Not Style, Principle…

“What would you guys like to do?” he [Wai Lun Choi] asked. We inquired about the Hsing-I five fists, Pa-Kua’s single and double palm changes and getting an introduction to Liu Ho Pa Fa. “Well, O.K. but you must understand the Principles-don’t talk style, only one style-human style! You must analyze and understand the physics and physiology of movement.”

Reflections on Grandmaster Choi by Paul Abdella


About wujimon

taiji, meditation and health
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6 Responses to Not Style, Principle…

  1. Pingback: wujimon » Blog Archive » Style affect content?

  2. lgs says:

    I would say that style affects content inasmuch as theory and philosophy direct method, goals, and results. In the end, yes, there is only human style, but there are particular things that can be accomplished and particular ways of going about it. Yangs slowness yields relaxation. Relaxation and concentration increase the presence and ability of Qi, which is to be your true strength when executing the techniques in combat. In physics terms, relaxation reduces resistance, which increases current proportionately. Concentration increases the overall potential electrical differential within yopur body, which then allows for the presence of higher current. So the slow speed is the technique for training and using a particular power source. However when the techniques are actually applied, they are done at ‘combat speed’ in which the principles trained are now put into use: you have more Qi to use, are used to using it instead of the brute force of li, and are able to generate the necessary power and technique to accomplish the particular goal at hand. SO in the end you are still punching, kicking, grabbing, and throwing just like every other style on earth. That doesn’t change. But, your strategy is different, which is to use jin rather than li, which has been built by the training style. So style just comes down to a strategy that is applied to a particular goal.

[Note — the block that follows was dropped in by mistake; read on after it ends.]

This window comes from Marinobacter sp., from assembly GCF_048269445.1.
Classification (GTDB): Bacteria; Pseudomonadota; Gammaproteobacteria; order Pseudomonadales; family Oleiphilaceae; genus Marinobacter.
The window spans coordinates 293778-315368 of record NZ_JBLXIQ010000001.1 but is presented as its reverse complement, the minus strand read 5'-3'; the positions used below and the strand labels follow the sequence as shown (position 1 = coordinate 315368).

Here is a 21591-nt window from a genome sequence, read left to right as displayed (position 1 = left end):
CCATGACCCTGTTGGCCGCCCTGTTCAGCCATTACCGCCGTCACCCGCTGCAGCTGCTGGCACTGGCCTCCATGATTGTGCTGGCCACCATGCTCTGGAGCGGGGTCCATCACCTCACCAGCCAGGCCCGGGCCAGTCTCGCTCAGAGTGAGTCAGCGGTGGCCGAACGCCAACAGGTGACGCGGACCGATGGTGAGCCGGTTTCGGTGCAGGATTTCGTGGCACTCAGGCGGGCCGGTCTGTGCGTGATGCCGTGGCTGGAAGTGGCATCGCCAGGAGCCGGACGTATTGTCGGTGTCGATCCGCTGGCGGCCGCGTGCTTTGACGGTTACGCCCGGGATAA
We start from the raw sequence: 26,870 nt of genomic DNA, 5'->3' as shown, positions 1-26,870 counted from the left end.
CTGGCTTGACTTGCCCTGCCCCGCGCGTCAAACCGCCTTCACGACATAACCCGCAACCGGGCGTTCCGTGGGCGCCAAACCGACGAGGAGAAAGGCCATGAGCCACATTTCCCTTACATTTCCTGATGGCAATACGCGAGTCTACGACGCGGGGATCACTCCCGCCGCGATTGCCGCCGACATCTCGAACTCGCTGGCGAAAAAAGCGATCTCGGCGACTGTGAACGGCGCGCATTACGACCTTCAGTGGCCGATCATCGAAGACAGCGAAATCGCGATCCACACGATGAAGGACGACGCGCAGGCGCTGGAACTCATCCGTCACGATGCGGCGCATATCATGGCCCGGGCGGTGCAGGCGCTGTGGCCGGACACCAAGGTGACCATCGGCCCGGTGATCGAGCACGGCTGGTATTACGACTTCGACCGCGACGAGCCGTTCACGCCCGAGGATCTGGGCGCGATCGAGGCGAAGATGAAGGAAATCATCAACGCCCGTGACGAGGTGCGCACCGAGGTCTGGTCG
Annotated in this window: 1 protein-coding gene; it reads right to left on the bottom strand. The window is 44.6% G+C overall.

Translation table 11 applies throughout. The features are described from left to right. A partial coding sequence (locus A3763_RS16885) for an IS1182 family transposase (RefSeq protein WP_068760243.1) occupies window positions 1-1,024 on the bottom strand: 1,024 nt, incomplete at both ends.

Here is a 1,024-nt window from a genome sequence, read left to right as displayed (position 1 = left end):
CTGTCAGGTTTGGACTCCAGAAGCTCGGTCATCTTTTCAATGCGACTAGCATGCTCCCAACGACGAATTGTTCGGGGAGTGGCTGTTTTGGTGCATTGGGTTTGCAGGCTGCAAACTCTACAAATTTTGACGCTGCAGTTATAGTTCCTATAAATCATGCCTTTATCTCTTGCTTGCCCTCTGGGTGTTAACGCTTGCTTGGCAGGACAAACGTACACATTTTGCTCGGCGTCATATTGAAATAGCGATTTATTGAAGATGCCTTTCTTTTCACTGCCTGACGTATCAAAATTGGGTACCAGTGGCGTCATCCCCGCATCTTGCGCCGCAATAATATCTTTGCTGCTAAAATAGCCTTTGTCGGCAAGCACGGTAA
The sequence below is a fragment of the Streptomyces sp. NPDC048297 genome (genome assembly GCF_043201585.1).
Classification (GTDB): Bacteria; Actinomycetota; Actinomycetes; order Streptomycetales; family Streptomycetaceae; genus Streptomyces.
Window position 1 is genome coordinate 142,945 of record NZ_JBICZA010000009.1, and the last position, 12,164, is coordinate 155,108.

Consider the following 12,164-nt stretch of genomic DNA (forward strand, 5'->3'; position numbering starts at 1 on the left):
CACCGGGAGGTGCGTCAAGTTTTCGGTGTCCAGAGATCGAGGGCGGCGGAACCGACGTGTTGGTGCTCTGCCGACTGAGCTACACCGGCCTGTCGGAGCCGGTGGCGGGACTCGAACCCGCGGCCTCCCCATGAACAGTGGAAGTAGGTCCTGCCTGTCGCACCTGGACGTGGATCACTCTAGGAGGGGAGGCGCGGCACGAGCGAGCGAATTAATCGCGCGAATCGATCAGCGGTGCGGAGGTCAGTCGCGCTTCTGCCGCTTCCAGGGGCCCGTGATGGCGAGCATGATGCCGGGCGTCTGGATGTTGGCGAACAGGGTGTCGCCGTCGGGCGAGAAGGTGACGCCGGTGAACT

3. wujimon says:

    Hey LGS. Thx for your comments. I like your point about the slowness builds qi so that you have more qi to use when the time requires. Would you say this is a plus over chen? Would chen build less qi than yang?

  4. lgs says:

    I know so little about Chen that I don’t feel qualified to answer…the stuff stated in the previous comment is pretty basic physics stuff..Ohm’s Law in fact:

    quick laymans version: V=IR

    V stands for voltage,otherwise known as potential difference
    I is current
    R is resistance

    I and R are inversely proportionate to each other. They have to balance each other to create V.

    The Taiji equivalents of these are:
    V still means the same thing, you just have to think of it in terms of electrical power to your muscles or skin or whathaveyou.

    The key is that V can be increased in the human body via improved concentration, i.e. meditation.

    This is where things like the long form, Zhan Zhuang, qigong, etc. come into play.

    My guess is that as long as there is a significant amount of some kind of qigong happening in Chen training, and the attacking is built off the same principles, then there shouldnt be much difference in the physics of this, as this model applies to all martial arts.

    For example, in Dragon or Xingyi, the previous formula is used, then the R gets jacked up to the absolute maximum at the very last second (the brief full tension of a punch)and released, which SHOULD increase the overall V for a split second. Note that the type and depth of damage incurred depends on the nature of the attack. Whipping attacks strike deeper into the internal body than does, say, a vertical punch or beng chuan or the like, despite the sheer power that those two can generate.

  5. wujimon says:

    Hey LGS.
    Interesting formula, however there are many cases where I feel chen is similar to xingyi in terms of power generation, especially in regard to the fajing movements.

    Personally, I’m not too sure if I would categorize the fajing moments in chen to be “whip-like” in nature. While some chen practitioners executer fajing in this manner, others do not, especially Chen Xiaowang and/or Chen Xiaoxing. To me, they are more like explosive cannons, similar to the xingyi I’ve been exposed to where the goal is alternating points of tension/relaxation.

    I’m also not sure on why a whipping strike would penetrate deeper into the body??

  6. lgs says:

    Like I said, I know next to nothign about Chen style, so really I was speaking about Yang style. I should have specified…sorry. Here’s a link to a diagram from one of Yang Jwang-mings books that may help:

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